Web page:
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Council cleared in lawsuit

August 22, 2002

A Superior Court judge ruled Wednesday that the Huntington Beach

City Council did not overstep its bounds when it put off a vote that

could divide the city into five council districts until March 2004.

The suit was filed by Huntington Beach resident Joseph Jeffrey

last week in an attempt to overturn the council's decision to have a

ballot measure that would divide the city into five city council

districts and eliminate two council positions placed on the March

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2004 ballot, rather than the upcoming November ballot.

'I'm very upset that the judge ruled as he did,'' Jeffrey said.

''I feel that 22,000 voters are not being given the opportunity to

vote for, or against, the initiative. We're working on an appeal.''

Jeffrey said Judge Dennis Sheldon Choate boiled the lawsuit down

to whether or not the city had the discretion to set the vote for

March 2004. The judge ruled that it did and said he didn't see

anything wrong with setting the vote for 2004, Jeffrey said.

Council members were delighted that the issue will wait until

March 2004 to go before voters.

"Obviously we're pleased," said Councilman Ralph Bauer. "Luckily a

judge saw the value of the prerogative of the council and agreed with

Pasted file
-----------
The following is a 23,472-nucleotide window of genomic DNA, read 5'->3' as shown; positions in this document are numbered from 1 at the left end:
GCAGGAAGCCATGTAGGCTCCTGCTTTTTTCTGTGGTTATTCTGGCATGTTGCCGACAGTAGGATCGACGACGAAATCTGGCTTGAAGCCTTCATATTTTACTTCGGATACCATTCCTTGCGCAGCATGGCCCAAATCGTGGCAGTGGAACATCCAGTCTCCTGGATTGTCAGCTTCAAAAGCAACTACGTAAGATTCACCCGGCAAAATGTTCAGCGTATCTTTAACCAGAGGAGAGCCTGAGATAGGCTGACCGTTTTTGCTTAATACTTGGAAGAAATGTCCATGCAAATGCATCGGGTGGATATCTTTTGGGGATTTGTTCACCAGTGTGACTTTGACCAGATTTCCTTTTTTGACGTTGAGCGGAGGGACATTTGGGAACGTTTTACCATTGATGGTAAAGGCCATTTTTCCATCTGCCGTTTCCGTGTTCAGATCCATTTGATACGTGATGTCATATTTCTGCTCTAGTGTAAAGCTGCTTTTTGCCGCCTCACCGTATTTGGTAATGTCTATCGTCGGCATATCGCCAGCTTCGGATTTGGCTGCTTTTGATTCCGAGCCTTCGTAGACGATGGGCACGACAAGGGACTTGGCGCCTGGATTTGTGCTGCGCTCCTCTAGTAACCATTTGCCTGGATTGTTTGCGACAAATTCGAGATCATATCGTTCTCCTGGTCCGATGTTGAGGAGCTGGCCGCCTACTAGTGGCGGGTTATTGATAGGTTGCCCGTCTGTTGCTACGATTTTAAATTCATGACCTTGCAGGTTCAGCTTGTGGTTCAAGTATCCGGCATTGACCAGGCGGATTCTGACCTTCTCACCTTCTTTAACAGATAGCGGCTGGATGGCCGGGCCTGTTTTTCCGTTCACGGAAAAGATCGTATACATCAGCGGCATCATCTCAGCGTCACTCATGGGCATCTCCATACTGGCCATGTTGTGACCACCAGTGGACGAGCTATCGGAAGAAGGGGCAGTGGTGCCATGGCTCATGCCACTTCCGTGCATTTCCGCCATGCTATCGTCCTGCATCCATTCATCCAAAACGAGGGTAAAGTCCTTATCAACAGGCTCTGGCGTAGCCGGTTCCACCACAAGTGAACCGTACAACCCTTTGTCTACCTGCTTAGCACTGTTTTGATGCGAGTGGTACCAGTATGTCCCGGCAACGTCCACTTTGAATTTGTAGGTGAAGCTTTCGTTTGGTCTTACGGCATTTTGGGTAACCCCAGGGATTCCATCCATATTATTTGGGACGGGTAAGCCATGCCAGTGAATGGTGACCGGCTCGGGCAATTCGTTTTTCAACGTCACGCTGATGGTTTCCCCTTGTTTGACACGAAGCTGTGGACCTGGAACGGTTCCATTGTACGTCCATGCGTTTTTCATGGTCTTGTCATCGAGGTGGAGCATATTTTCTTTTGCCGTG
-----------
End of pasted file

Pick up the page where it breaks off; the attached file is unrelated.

[us]."

Although the suit came as a surprise to Bauer, several of his

fellow council members said they anticipated the opposition.

"I was expecting someone to do it," said Mayor Debbie Cook, who

was the only council member to vote against the delay.

Council members as a whole said they felt that they, and the

public, needed more time to look at the issue.

Councilwoman Connie Boardman said she voted to put the measure off

because she felt that there were many unanswered questions. Despite

her vote, the suit did not come as a shock to her.

"The people pushing the initiative have spent $100,000 so I wasn't

surprised," she said.

Jeffrey, a supporter and signature gatherer of the districting

measure, contended that the council's decision to put the measure off

for a year-and-a-half was illegal. Supporters of the measure got

22,000 signatures, more than the required amount to have it placed on

the November ballot, and he argued that the council is preventing

city residents from voting on the measure in a timely manner.

-- Jose Paul Corona

Council candidates ready for November race

With four open seats, no incumbents, 18 candidates and a field of

contenders rife with both business advocates and environmental

activists, the race for the Huntington Beach City Council is on.

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